Bedford Forrest Rides Again
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Post by stacie k » 07 Apr 2018, 00:22

Child trafficking, domestic violence, disrespect for women—these are not topics I want to read about. Thanks for suffering through this one so the rest of us don’t have to.
“The tongue of the wise makes knowledge acceptable.” Proverbs 15:2a

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Post by CambaReviewer » 07 Apr 2018, 01:23

Oh dear! You obviously did not enjoy reading this book. Nice, candid review. I like your use of words: "horrified fascination". Thanks for sharing your thoughts with us and reading the book till the end. Well done!

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Post by kandscreeley » 07 Apr 2018, 19:24

I'm sorry you didn't like this one. Is it set in modern times? Or a bit earlier? That would definitely make a difference as far as the prejudice. Still, it's not really my type of book. Thanks.
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Post by Miriam Molina » 10 Apr 2018, 04:11

I do not think I can have a fascination, horrified or otherwise, for this story. Thanks for enduring your excruciating ride with Sheriff Boudin, Bobby and Bedford.
I am, however, curious about one-star reviews. I'd like to know how to give such a rating with diplomacy. You did it well, ViziVoir!

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Post by Libs_Books » 10 Apr 2018, 13:34

Thanks for a very wise and perceptive review. I'd assumed the title was a joke, and we were in for a light-hearted romp, but nothing could be further from the truth.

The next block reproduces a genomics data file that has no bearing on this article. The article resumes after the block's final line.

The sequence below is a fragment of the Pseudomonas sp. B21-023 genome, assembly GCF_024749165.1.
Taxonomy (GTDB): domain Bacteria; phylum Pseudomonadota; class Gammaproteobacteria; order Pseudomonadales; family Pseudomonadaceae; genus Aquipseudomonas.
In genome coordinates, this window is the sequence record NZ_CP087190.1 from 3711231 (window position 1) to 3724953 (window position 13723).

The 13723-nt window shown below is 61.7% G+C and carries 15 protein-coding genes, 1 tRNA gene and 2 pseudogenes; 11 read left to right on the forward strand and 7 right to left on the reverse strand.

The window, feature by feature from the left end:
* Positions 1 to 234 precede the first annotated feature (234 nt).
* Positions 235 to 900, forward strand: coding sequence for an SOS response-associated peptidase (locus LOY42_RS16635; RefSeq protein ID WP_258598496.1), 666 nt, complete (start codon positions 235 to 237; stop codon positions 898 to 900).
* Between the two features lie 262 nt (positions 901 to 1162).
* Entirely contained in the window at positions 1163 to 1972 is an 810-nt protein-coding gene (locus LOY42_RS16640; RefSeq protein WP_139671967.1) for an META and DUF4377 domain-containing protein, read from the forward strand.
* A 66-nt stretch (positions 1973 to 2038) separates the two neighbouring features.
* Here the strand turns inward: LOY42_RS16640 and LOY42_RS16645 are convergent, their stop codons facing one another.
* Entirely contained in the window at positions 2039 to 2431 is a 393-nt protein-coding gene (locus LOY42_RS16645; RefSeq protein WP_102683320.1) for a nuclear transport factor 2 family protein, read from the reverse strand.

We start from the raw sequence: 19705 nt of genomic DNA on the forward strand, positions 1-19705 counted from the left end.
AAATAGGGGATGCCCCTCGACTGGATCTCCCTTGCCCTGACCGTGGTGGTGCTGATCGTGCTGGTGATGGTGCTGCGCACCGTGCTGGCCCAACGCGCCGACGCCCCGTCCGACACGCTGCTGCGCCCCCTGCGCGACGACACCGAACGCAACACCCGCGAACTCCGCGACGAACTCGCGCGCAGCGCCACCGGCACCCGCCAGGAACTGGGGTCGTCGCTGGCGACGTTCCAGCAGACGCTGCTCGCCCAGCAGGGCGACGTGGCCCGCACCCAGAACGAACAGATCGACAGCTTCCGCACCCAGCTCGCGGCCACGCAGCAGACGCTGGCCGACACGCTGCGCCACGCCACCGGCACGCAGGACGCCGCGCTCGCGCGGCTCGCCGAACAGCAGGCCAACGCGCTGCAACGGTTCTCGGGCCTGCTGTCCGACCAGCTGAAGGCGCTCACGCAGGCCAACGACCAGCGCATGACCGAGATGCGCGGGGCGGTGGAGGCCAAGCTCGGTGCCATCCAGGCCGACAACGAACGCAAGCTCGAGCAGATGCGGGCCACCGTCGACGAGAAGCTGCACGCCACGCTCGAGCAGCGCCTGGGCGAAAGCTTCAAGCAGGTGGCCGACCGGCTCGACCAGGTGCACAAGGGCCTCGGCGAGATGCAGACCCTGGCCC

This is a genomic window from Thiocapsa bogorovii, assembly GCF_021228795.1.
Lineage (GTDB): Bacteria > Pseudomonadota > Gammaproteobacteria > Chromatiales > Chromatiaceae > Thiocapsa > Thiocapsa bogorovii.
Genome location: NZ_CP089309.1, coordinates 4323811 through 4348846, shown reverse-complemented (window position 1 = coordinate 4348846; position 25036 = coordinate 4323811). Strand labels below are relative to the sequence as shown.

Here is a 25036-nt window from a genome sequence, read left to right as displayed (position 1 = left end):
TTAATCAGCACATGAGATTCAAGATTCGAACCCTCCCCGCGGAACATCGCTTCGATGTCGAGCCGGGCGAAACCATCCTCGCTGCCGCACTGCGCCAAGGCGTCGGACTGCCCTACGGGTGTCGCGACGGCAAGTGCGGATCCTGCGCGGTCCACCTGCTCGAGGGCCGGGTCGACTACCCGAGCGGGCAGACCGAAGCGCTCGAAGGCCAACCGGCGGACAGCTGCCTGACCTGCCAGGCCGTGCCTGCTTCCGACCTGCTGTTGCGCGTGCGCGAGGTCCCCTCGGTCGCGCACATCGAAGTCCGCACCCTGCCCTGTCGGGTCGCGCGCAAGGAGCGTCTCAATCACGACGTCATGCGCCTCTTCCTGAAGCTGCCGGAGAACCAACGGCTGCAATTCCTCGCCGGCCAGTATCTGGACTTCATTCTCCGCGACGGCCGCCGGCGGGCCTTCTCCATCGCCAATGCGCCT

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Post by AmySmiles » 10 May 2018, 10:20

Sorry this wasn't an enjoyable read, I don't think it would be for me either. Thanks for the honest review.
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Post by CatInTheHat » 10 May 2018, 20:50

kandscreeley wrote:
07 Apr 2018, 19:24
I'm sorry you didn't like this one. Is it set in modern times? Or a bit earlier? That would definitely make a difference as far as the prejudice. Still, it's not really my type of book. Thanks.
I was thinking the same thing. The time period is very significant in this type of story.
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Post by Ginnamassa19 » 13 May 2018, 07:26

Thank you for the honest review--I must say I don't appreciate this book's social politics (especially when it comes to the skewed portrayal of POC and women), to discount the poor writing of his chosen genre. I don't think I'll be picking this book up.

I really appreciate your analysis of this book, though! Your critique was detailed and nuanced, and I enjoyed reading it even if I don't think I like this book very much :P